Brookings Institute finds poverty has decreased in the US, but not for everyone
A recent study by the Brookings Institute on poverty last year shows that for the 4th year in a row, overall poverty numbers in America are falling. The catch, however, is that the decline isn’t spread evenly.
Across the 29 major metropolitan areas covered by the study, poverty seems to be dropping in both Southern and Midwestern areas, but pockets of deep poverty remain in places like Memphis, Fresno, and Youngstown.
In New Orleans, poverty actually increased, from 17% in 2016 to 18.6% in 2017. 22,000 people were added to the poor population of the city.
Brookings found that the driver of most of the overall poverty decrease is a decline in central cities, while the poverty rates in surrounding suburbs have generally remained steady over the same period of time.
Despite this, city residents were still more likely to be living in poverty than their suburban counterparts, but the data indicated that this gap is slowly narrowing.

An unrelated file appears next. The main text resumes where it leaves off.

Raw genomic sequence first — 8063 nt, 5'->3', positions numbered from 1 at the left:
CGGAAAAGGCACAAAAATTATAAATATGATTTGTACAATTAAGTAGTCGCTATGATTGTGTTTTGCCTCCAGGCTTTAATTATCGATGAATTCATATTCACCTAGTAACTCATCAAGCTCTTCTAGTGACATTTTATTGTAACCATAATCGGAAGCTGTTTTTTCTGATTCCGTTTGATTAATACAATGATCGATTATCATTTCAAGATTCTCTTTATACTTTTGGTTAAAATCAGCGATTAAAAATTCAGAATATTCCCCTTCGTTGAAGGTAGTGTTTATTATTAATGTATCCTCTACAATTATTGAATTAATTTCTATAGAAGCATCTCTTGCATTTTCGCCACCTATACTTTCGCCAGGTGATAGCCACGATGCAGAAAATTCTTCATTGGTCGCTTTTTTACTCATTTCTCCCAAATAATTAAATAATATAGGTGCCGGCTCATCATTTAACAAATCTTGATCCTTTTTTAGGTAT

One reason given for the limited number of people who have worked their way out of poverty is stagnant wages. Over the last 40 years, real wages have shrunk for those at the bottom, but increased as much as 27% for those at the top.
The data does not break down their statistical analysis by race, but we can reasonably infer based on some cities who are still struggling with poverty that this gap is detrimental mostly to communities of color.
Atlanta, Georgia and Memphis, Tennessee, which are homes to thriving populations of Black people, are a few of the major metropolitan areas that did not experience very much reduced poverty in 2017.
The Brookings Institute notes that instead of looking to cut social safety net programs like SNAP, which has worked to lift 3.4 million people out of poverty in 2017; legislators should be looking at where people are being left out of poverty decreases and increase efforts in those places.
Meanwhile, lawmakers are considering changes to SNAP which are likely to be detrimental to workers, with poorly thought out work requirements and undue verification systems.